Holland, "Arboreal Tadpoles," Amer.
Tadpoles are aquatic vertebrates.
Some tadpoles reach a very great size.
Once there were eleven tadpoles in a glass globe set in a window full of plants.
In some Indian and Malay Engystomatids of the genera Callula and Microhyla, the tadpoles are remarkably transparent, and differ markedly in the structure of the buccal apparatus.
In others, which represent the perichordal type, the greater share of the formation of the whole vertebra falls to the (paired) dorsal cartilage, but there is in addition a narrow ventral or hypochordal cartilage which fuses with the dorsal or becomes connected with it by calcified tissue; the notochord is thus completely surrounded by a thick sheath in tadpoles with imperfectly developed limbs.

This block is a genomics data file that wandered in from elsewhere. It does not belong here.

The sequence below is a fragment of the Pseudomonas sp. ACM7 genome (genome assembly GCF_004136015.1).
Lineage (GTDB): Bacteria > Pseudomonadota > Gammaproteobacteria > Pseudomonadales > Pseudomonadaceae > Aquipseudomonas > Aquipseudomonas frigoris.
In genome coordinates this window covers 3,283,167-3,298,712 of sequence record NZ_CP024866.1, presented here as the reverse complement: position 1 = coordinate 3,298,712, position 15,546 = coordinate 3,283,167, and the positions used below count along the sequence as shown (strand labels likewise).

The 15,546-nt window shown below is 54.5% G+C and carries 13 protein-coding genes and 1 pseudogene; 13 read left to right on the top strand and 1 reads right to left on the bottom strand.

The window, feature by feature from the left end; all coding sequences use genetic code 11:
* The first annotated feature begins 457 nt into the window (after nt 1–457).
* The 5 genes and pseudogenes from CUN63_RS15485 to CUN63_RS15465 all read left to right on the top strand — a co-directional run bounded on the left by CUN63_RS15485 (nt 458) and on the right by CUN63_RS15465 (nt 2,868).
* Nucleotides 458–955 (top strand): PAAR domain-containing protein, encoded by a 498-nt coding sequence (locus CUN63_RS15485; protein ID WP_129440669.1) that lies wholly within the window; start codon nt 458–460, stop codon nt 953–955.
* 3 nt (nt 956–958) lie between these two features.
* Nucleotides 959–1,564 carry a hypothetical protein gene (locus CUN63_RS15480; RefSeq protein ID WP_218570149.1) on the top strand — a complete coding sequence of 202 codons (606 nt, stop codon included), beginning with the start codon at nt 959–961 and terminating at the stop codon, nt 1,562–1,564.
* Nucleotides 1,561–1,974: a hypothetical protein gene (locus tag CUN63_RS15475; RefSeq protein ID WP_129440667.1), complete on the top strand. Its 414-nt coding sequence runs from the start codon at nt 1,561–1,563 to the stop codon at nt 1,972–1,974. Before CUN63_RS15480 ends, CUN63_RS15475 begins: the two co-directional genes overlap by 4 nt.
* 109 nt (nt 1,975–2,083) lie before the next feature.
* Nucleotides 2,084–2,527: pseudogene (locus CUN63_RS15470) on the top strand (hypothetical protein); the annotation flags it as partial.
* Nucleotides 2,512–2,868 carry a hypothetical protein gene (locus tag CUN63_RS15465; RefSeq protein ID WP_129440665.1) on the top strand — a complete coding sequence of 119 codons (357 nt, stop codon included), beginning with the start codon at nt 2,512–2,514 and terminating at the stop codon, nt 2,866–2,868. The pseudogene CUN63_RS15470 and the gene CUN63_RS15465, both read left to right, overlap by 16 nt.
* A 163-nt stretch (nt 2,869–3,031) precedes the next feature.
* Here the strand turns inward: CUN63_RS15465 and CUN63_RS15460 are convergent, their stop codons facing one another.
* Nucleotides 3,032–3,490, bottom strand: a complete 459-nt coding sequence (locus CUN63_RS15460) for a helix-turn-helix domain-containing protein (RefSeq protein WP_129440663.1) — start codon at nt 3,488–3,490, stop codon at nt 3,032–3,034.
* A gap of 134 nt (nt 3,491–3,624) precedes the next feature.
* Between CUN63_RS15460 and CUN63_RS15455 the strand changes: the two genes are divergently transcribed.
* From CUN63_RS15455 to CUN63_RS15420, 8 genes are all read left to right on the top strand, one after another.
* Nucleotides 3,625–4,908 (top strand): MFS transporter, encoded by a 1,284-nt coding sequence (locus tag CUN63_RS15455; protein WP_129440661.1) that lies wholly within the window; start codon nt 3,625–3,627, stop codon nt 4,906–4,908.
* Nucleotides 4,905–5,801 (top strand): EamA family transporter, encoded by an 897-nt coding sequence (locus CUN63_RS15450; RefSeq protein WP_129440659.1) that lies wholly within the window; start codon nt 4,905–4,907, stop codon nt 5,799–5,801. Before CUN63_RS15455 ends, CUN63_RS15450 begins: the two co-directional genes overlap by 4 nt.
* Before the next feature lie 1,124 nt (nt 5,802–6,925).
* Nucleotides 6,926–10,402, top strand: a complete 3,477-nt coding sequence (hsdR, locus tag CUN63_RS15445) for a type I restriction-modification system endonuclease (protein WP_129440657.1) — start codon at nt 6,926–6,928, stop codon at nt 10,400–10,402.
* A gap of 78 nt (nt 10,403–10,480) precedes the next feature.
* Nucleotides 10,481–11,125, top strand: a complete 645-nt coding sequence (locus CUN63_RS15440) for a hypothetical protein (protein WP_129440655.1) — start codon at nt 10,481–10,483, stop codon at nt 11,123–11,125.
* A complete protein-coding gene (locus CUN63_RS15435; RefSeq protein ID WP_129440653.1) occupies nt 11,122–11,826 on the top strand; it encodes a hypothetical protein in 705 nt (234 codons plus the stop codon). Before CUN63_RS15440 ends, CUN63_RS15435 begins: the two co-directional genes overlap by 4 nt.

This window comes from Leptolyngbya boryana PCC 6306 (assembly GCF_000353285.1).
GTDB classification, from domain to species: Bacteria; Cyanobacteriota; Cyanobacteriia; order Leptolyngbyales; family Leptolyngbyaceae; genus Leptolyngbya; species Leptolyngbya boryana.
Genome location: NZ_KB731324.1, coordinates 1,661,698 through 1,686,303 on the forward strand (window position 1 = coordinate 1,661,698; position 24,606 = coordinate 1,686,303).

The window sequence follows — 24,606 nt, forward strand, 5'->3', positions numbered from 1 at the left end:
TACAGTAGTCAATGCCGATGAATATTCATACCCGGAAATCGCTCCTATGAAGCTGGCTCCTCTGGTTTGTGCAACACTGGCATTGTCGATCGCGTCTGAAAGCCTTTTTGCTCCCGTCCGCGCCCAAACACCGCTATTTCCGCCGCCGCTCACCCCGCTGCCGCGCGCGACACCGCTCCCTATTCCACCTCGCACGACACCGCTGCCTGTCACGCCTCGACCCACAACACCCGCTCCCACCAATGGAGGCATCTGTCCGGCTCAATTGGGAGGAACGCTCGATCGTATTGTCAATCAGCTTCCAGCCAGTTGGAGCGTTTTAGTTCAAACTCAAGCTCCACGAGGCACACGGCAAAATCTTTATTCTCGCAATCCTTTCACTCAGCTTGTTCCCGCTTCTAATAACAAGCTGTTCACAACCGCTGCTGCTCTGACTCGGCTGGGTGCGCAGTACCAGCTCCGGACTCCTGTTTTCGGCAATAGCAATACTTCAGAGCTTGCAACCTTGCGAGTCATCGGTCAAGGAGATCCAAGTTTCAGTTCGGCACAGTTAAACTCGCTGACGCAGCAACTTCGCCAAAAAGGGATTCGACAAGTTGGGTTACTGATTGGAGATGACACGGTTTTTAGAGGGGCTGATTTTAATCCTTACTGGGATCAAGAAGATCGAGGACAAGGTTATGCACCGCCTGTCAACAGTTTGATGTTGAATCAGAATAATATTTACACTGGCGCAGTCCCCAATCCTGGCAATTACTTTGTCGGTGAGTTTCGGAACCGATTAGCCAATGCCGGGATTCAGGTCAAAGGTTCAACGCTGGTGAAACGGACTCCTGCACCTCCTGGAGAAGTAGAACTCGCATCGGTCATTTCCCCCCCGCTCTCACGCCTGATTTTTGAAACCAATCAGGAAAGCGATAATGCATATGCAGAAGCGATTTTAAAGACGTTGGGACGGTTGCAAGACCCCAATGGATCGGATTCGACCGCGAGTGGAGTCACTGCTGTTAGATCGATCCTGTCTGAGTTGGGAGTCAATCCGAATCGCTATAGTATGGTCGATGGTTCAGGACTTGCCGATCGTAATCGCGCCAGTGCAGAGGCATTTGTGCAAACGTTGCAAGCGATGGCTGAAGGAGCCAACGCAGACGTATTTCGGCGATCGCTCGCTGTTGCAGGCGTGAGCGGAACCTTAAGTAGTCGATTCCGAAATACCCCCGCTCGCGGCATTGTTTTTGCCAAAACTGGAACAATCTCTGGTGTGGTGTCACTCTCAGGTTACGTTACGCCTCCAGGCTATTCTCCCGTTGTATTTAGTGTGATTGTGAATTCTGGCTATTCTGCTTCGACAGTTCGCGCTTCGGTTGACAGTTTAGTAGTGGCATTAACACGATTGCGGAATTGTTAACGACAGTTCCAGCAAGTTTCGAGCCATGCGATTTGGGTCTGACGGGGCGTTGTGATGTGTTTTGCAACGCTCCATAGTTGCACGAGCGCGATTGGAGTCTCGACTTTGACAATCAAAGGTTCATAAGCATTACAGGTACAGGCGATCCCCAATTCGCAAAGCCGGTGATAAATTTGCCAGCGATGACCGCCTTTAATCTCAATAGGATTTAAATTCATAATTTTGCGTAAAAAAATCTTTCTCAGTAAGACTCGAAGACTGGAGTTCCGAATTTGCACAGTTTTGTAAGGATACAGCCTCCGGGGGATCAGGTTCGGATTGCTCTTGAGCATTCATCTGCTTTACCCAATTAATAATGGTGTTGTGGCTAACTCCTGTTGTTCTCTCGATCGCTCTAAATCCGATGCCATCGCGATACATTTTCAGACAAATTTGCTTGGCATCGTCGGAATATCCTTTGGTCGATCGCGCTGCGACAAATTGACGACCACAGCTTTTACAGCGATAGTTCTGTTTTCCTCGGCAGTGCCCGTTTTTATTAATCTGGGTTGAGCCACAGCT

Tadpoles transported from one place to another.- Dendrobates, Phyllobates, Sooglossus.
In describing tadpoles, the term "body" is therefore used as meaning head and body.
In addition to these lines, all tadpoles show more or less distinctly a small whitish gland in the middle of the head between the eyes, the so-called frontal gland or pineal gland, which in early stages is connected with the brain.
The above description applies to all European and North American tadpoles, and to the great majority of those known from the tropics.
The creek flowed over a succession of rock ledges and formed pools at the edge where tadpoles swam.
This orifice is the spiraculum, which is lateral, on the left side of the body, in most tadpoles, but median, on the breast or belly, in those of the Discoglossidae and of some of the Engystomatidae.
Among European forms, some tadpoles of Pelobates attain a length of seven inches, the body being of the size of a hen's egg.